In the past, the mere presence of Lewis, an emotional leader known for his elaborate pregame dance and inspirational fire-and-brimstone speeches, would be enough for the defense to maintain its traditional gold standard.
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Yet Lewis hasn't lost an ounce of respect in the Ravens' locker room, where he remains a powerful force.
"He's playing unbelievable," outside linebacker Paul Kruger said. "Yeah, he might've been faster a couple years ago, but he's still dominating the game. He's done something not many players have been able to do. The fact that he's doing what he's doing at his age is incredible. I can't say enough about the way the guy prepares and plays the game.
"Obviously, there comes a point in time when everybody has to quit playing time game. Nobody can play forever, but nobody has done it the way he's done. I'm just amazed at what he's done. His career is a motivator for everybody."
Lewis led the Ravens last season with 95 tackles despite missing four games with a painful toe injury.
He's on pace for 137 tackles this season.
"He's still one of the best," All-Pro fullback Vonta Leach said. "He takes care of himself, he takes care of his body. He comes in day in and day out and puts some nice work together."
For his career, Lewis has 2,629 tackles, 41 1/2 sacks, 31 interceptions, 20 forced fumbles and 20 fumble recoveries. He has led the Ravens in tackles 14 times and recorded at least 130 tackles 13 times.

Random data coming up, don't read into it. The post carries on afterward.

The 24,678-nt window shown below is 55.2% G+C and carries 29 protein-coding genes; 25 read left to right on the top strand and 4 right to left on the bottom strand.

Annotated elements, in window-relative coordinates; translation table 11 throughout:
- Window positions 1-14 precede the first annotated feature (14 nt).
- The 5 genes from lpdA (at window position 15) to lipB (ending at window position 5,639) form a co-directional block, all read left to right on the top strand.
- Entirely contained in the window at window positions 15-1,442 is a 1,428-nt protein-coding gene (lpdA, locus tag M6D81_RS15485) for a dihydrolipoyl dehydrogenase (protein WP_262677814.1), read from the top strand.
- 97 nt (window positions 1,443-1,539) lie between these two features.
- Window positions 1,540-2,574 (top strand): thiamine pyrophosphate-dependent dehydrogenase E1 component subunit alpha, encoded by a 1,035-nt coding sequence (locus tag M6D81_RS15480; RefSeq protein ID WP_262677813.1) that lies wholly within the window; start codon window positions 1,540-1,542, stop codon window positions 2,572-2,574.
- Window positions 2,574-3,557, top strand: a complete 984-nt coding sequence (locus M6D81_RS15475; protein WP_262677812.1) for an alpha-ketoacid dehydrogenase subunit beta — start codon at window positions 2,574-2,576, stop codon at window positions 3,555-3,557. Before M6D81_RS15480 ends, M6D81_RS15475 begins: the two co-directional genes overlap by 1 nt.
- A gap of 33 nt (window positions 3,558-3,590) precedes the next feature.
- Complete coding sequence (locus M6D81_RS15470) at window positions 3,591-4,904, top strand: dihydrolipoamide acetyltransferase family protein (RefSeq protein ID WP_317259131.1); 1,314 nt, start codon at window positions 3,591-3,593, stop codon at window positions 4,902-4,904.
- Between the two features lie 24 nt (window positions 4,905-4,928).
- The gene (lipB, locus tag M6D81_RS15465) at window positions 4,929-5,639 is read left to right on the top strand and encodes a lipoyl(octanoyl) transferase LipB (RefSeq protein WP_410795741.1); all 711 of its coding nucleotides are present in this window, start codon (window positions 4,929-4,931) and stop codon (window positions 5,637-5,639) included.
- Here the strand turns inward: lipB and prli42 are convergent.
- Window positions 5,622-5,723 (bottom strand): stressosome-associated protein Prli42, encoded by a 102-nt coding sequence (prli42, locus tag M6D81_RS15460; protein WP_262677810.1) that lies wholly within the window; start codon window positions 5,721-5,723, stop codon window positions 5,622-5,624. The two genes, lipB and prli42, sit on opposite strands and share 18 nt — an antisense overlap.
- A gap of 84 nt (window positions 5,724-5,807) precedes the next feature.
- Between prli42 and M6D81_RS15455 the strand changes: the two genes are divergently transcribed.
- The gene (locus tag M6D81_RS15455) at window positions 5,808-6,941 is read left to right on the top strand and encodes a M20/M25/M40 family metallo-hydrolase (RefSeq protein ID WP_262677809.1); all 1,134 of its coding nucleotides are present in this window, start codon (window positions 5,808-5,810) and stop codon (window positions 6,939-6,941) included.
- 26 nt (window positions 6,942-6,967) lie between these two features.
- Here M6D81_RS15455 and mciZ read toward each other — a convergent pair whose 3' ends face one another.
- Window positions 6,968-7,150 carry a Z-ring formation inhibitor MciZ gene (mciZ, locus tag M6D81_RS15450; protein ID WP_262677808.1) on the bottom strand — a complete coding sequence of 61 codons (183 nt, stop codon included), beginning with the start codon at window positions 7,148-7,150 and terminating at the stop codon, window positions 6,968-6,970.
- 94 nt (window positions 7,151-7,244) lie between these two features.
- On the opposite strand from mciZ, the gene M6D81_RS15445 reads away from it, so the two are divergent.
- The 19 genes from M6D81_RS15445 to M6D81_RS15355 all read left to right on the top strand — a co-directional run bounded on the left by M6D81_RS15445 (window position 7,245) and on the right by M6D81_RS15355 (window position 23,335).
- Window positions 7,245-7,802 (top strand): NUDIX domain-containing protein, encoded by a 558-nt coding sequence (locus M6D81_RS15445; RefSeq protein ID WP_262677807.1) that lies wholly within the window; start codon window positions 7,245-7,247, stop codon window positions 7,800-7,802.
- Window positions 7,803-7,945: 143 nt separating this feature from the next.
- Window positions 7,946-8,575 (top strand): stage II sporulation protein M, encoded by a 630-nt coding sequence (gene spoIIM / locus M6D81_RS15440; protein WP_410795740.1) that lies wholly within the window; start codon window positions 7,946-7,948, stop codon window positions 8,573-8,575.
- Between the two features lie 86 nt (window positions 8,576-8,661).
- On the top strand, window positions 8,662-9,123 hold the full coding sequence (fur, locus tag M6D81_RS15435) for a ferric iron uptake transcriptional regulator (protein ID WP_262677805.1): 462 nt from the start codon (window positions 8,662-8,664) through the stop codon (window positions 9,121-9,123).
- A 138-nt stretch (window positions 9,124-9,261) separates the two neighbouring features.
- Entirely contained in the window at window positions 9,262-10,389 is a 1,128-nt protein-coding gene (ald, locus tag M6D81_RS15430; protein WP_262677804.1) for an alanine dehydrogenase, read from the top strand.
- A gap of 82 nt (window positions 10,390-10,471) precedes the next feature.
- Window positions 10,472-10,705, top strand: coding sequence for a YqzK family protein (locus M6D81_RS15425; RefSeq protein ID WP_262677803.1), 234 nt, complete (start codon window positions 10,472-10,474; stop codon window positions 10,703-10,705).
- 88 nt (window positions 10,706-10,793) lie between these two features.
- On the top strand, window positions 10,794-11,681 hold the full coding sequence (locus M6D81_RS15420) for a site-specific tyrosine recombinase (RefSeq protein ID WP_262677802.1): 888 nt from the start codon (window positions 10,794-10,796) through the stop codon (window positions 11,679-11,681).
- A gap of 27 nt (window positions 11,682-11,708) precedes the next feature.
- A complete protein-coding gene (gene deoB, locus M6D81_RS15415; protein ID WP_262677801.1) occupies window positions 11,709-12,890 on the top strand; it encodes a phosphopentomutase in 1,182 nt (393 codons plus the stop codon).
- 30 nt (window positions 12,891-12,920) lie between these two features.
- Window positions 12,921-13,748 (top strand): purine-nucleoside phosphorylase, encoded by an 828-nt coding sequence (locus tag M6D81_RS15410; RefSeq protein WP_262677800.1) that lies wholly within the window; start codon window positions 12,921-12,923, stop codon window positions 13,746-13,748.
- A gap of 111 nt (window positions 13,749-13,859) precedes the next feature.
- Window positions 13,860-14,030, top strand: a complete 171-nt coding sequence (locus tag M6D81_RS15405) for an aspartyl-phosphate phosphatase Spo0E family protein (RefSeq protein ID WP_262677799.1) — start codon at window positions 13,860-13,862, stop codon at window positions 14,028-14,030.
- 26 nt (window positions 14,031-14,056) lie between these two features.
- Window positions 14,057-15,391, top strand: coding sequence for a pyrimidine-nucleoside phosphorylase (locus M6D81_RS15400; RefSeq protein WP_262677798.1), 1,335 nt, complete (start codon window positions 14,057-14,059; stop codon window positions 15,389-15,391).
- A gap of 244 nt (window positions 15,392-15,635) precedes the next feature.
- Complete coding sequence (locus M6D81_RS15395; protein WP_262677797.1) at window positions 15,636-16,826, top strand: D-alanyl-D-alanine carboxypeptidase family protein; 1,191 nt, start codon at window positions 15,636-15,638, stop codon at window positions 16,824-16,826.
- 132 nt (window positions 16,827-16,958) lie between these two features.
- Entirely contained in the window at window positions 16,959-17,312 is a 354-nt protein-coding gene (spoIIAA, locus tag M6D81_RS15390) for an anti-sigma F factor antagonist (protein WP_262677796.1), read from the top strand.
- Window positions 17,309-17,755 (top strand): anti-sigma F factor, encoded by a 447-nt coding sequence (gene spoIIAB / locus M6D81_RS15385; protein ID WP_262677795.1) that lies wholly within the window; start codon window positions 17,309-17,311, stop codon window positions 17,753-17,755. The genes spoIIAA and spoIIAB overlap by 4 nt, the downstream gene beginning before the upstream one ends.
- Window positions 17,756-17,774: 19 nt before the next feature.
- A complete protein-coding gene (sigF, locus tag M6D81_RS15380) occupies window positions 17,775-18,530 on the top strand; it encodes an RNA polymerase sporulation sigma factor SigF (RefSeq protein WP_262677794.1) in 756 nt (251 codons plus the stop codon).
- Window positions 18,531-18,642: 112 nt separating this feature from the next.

He's the Ravens' all-tome leading tackler and is the NFL's all-time active career tackle leader ahead of London Fletcher (2,263), Keith Brooking (1,843), Brian Urlacher (1,678) and Mike Peterson (1,600).
"I see the same guy," Dallas Cowboys coach Jason Garrett said heading into Sunday's game against the Ravens at M&T Bank Stadium. "I see a guy who is the emotional leader of that defense and the emotional leader of that football team. They all look to him.
"I see a guy who makes a ton of plays once the play starts. He makes a lot of tackles, is around the ball a lot. He's the same guy that we have been seeing here."
Lewis' diminished production caught the attention of NFL Films analyst Greg Cosell last year, who noticed he wasn't getting as much depth on pass drops as before.
Despite Lewis getting down to a lean 235 pounds, his lightest weight since he was a rookie during the Ravens' inaugural season in 1996, Cosell said the explosiveness is no longer there.
"I don't think he's nearly as effective in the sub packages anymore," Cosell said. "The guy's unbelievable, as dynamic a human being as anyone you've ever been around. The guy is a first-ballot Hall-of Famer, but he's being blocked like he never has before. He's lost some of his athletic movement.
"He's 37 years old, so none of this is a surprise to anyone in the NFL. His lateral movement skills have deteriorated. He's not the same sideline-to-sideline player as he was. Ray's reaction time isn't quite as fast now."
The Ravens stonewalled Charles in the second half primarily because of more aggressive play from the front seven and a sharp halftime adjustment from defensive coordinator Dean Pees.
Pees shifted his defensive linemen further outside to combat the perimeter runs, and he walked up the linebackers to allow them to attack more quickly.
It was an effective gambit.